• Priority Substances List Supporting Document, Inorganic Fluorides, Unpublished Final Draft -- January 1994
The "Synopsis" and some excerpts are below or at skeletal.htm. To distinguish betweeen the two versions, comments from the supporting document will be clearly labeled as "CEPA, Unpublished Final Draft, Inorganic Fluorides".

Inorganic fluorides are used in Canada and emitted into the Canadian environment both from anthropogenic (estimated releases of approximately 23 500 tonnes/year) and natural sources (amounts released are not known). The main anthropogenic sources of inorganic fluorides in Canada include phosphate fertilizer production, chemical production, and aluminum smelting. Approximately 23%, 58%, and 19% of the total inorganic fluorides reported to enter the Canadian environment from anthropogenic sources are released to the air, water, and land, respectively. Gaseous inorganic fluorides (e.g., hydrogen fluoride and sulphur hexafluoride) are primarily released into the atmosphere, whereas particulate compounds (e.g,, sodium fluoride and calcium fluoride) are released into the aquatic and terrestrial environments. Inorganic fluorides have been measured in ambient air, freshwater (including groundwater), seawater, aquatic sediments, soil, and biota throughout Canada, as a result of both natural and anthropogenic sources.

The mean concentrations of inorganic fluoride in ambient air at several locations across Canada (in the vicinity of anthropogenic sources) are within the range of the effects threshold for several sensitive terrestrial plant species. The mean concentrations of inorganic fluoride in the majority of freshwaters and marine waters in Canada in the vicinity of known anthropogenic sources are equal to, or exceed the lowest estimated effects threshold for, freshwater and marine species. The levels of fluoride in vegetation near certain industrial sources are similar to those that may induce adverse effects in sensitive wildlife populations.

Inorganic fluoride compounds (except sulphur hexafluoride) are not expected to remain in the troposphere very long or migrate to the stratosphere. Although sulphur hexafluoride is long-lived enough to migrate into the stratosphere, its contribution to the depletion of stratospheric ozone is considered minimal, Owing to the lack of relevant data, it is not possible to determine the contribution of inorganic fluorides to global climate change.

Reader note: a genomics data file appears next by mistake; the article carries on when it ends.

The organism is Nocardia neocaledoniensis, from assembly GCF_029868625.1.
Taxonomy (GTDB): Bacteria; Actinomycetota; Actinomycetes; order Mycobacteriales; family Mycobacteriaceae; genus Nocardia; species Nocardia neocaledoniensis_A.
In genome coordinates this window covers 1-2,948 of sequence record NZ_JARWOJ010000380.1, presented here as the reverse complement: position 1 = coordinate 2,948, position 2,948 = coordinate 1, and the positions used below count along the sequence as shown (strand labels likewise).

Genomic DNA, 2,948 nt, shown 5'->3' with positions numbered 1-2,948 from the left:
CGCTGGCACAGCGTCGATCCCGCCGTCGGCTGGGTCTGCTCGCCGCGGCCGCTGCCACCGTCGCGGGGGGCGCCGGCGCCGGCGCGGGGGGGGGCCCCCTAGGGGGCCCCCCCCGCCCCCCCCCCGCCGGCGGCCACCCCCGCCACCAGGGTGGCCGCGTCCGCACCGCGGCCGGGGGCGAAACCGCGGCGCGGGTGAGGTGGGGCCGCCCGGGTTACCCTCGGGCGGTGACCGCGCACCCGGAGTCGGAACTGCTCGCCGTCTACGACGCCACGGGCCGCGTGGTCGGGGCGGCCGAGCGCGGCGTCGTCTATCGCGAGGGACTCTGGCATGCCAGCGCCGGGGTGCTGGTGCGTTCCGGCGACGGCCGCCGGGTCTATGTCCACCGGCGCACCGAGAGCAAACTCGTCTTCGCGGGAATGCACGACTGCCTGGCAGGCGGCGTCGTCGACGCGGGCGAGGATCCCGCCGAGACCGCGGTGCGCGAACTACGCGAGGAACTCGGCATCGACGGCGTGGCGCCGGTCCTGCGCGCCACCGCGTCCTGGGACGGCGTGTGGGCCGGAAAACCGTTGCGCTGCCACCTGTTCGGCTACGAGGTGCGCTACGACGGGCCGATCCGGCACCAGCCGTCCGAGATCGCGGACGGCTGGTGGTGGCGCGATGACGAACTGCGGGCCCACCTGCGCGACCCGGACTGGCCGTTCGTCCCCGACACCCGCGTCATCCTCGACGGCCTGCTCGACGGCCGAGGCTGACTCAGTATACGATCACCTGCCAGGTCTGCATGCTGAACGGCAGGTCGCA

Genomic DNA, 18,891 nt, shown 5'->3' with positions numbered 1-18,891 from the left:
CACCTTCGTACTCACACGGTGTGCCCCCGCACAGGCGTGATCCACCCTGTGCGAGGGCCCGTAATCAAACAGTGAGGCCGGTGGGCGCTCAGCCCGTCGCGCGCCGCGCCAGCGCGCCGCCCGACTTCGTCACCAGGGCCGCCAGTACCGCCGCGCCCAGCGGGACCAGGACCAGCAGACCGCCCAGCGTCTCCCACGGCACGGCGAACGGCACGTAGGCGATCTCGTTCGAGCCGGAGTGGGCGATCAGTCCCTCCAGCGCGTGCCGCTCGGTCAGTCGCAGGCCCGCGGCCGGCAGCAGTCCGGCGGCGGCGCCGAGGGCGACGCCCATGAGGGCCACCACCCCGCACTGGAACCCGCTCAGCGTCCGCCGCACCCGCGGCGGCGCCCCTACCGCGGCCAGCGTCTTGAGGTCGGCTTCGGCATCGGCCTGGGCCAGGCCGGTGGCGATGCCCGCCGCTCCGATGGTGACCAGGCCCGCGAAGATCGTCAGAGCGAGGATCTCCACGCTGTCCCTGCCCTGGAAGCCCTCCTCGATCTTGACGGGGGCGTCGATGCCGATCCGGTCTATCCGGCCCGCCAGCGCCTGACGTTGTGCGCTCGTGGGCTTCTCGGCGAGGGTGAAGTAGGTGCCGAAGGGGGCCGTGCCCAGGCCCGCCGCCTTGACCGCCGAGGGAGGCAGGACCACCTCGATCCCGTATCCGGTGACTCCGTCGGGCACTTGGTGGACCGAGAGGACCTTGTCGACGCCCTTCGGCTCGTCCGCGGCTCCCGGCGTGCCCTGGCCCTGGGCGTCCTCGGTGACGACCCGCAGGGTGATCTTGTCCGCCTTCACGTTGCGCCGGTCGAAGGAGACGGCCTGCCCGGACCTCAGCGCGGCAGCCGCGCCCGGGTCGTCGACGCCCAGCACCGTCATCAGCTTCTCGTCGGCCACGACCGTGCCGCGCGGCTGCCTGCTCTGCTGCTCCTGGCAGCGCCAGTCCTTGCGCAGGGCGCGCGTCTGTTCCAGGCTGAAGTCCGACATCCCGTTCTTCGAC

Based on data on the levels of inorganic fluoride in ambient air, drinking water, food, soil, and household products, the total average daily intakes of inorganic fluoride by various age groups of the general population of Canada have been estimated. These average daily intakes are at least 20% less than the level at which adverse effects upon the skeleton (the end-point considered most sensitive on the basis of available data) are anticipated, derived on the basis of studies in humans.

Based on these considerations, it has been concluded that inorganic fluorides are entering the environment in quantities or under conditions that may be harmful to the environment. There is insufficient information to conclude whether sulphur hexafluoride is entering the environment in quantities or under conditions that may constitute a danger to the environment on which human life depends. It has been concluded that inorganic fluorides (i.e., the fluoride ion derived from such inorganic substances) are not entering the environment in quantities or under conditions that may constitute a danger to human life or health. [emphasis in original]

Joel Griffith's words are worth repeating: "In other words, the stuff withers plants, cripples cows, and even eats holes in stone, but it doesn't hurt people. Nature ever surprises. [emphasis added]."

Introduction to Fluoride, Teeth, and the Atomic Bomb:
... The report offers a glimpse into the history of fluoride, a bio-accumulative toxic that Americans ingest every day. The authors, Griffiths and Bryson, spent more than a year on research. With the belief that the information should be withheld no longer, the authors gave their report to Waste Not, and others, with a short note: "use as you wish."